Some not-for-profit prediction markets have been allowed to operated without CFTC action but commercial operators haven't had much success

Federal Commission Orders Crypto Prop Betting Site Polymarket To Cease Operations

Recently, the Commodities and Futures Trading Commission (“CFTC”) fined crypto-currency prediction site Polymarket $1.4 million and ordered that the site be shut down.

According to the CFTC’s case background, the order to shut down follows Polymarket “operating an illegal unregistered or non-designated facility for event-based binary options online trading contracts, known as ‘event markets.’”

What is Polymarket?

The Polymarket site is still up, though it appears to simply be letting contracts reach settlement. It describes itself as “a decentralized information markets platform, harnessing the power of free markets to demystify the real-world events that matter most to you.”

Put more simply, Polymarket is a peer-to-peer betting site where users can wager on a variety of propositions. These include such questions as “Will Joe Biden be President of the USA on January 6, 2022,” or “Will Chris Cuomo launch a Substack before January 10, 2022?”

The site offered a variety of such yes-or-no propositions, mostly centered on politics and cryptocurrency prices. However, there were a few sports propositions among the options as well.

How does Polymarket work?

The majority of the propositions offered users the ability to select yes or no with the combined pricing of the two options equaling one dollar, much like the prediction market PredictIt. That is, if Yes shares for a proposition are going for $0.60, then the corresponding No shares will sell for $0.40, which implies a consensus prediction that there is a 60% chance the proposition comes true. When the site settles the proposition, those holding the correct shares receive a payout of $1 per share, while the incorrect shares become worthless.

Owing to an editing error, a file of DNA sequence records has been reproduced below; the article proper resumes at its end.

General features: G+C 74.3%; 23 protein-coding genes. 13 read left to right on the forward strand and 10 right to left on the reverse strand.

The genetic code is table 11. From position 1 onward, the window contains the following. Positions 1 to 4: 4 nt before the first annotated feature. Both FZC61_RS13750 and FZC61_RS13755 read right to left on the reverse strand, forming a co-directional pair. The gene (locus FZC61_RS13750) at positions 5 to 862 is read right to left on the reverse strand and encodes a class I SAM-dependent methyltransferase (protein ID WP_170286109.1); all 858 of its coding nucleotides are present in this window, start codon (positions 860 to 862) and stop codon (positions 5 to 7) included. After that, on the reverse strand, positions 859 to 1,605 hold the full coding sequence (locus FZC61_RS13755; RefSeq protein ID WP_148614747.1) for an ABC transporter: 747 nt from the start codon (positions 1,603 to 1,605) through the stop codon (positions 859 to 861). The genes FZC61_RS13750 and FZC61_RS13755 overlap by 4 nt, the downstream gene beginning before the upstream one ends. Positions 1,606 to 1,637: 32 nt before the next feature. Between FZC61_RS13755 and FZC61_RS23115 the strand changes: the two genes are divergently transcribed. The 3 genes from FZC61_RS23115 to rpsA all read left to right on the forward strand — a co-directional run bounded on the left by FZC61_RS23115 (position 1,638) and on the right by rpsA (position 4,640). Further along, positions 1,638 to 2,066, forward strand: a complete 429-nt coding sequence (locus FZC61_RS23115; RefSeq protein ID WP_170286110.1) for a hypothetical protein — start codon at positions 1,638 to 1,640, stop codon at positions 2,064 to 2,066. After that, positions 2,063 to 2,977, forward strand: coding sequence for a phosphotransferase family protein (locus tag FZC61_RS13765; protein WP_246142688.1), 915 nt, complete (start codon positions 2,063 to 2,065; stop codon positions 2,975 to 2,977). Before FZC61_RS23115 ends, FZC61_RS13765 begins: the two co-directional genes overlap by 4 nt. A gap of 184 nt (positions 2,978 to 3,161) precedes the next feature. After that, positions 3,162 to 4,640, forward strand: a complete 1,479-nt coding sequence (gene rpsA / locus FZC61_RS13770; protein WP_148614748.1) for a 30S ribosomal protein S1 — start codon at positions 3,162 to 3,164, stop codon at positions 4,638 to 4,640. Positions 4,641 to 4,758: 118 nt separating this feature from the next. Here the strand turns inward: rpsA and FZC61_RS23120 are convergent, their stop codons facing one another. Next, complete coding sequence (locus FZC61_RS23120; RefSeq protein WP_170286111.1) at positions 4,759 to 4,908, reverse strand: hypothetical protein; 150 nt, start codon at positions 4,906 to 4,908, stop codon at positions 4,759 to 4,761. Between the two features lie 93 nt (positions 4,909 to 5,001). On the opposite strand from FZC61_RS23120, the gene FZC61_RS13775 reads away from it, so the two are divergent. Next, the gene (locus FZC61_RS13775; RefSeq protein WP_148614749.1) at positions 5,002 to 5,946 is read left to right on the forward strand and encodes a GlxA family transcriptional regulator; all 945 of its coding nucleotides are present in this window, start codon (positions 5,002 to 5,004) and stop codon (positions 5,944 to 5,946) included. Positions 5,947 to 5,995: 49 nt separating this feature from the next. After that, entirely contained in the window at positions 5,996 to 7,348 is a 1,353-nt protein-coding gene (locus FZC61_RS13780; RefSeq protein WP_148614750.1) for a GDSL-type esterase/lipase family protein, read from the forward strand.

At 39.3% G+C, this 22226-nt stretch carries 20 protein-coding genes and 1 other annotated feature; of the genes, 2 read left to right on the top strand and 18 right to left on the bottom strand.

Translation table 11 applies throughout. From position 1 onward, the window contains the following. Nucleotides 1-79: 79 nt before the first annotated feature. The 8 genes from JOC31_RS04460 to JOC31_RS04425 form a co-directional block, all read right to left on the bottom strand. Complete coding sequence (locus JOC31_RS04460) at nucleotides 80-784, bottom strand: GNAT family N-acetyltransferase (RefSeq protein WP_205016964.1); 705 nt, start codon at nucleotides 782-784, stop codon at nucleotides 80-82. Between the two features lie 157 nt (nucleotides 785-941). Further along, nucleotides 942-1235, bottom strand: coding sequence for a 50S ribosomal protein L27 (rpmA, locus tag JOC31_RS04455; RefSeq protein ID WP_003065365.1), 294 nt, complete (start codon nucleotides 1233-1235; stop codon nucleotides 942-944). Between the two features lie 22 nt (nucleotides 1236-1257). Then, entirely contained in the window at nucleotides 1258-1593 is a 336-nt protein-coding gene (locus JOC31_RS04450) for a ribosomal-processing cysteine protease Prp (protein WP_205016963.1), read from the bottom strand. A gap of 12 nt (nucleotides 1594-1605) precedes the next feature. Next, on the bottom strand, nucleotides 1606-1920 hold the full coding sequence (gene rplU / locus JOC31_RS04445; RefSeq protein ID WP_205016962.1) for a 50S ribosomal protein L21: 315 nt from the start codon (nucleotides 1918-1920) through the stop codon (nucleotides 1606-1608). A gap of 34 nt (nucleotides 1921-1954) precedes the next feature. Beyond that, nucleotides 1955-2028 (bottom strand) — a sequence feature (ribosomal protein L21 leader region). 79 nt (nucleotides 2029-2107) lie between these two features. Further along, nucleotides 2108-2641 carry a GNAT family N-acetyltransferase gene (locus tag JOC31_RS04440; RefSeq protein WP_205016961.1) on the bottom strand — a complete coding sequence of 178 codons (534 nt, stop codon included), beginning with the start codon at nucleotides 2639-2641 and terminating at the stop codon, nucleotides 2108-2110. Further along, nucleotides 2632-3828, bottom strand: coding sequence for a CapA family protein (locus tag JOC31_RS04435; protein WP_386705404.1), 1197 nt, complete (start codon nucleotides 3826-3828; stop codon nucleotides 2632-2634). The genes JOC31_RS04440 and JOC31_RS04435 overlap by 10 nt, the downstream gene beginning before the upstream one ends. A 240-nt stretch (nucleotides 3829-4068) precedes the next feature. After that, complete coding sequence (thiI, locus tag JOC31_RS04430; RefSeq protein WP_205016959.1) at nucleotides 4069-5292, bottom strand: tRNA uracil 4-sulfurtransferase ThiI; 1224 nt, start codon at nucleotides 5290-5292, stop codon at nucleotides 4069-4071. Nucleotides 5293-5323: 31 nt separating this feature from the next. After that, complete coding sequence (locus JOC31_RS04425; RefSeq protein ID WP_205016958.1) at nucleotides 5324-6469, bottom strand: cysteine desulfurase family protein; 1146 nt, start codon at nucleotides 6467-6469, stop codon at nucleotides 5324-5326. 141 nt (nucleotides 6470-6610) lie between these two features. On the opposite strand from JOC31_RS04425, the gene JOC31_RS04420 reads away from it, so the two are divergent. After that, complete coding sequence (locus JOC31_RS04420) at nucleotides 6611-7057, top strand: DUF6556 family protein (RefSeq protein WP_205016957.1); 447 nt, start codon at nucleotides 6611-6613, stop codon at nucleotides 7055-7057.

According to Polymarket’s FAQ, the site is built on the blockchain and users make selections of yes or no using a stablecoin called USD Coin. What this means is that it is a cryptocurrency whose value is tethered to the US dollar. It therefore has the technological advantages of the blockchain but without the volatility of most cryptocurrencies.

Prior to the CFTC order the site had received a fair amount of publicity with one story lauding the site having a volume of transactions valued at more than $100 million.

Shutdown comes on the heels of ErisX failure

In December of 2020, a company called ErisX sought approval to offer a product that would have allowed for U.S. sportsbooks to hedge risks by trading products that were similar to other futures contracts.

While many in the industry saw ErisX as a novel means to manage risk across a national market, the operator pulled the proposal after it became apparent that the CFTC seemed likely to reject it.

A glimmer of hope?

While it became apparent that the CFTC was likely to reject the ErisX proposal one Commissioner, Brian D. Quintenz, issued a statement noting that had the CFTC ruled on the matter he would have dissented, stating: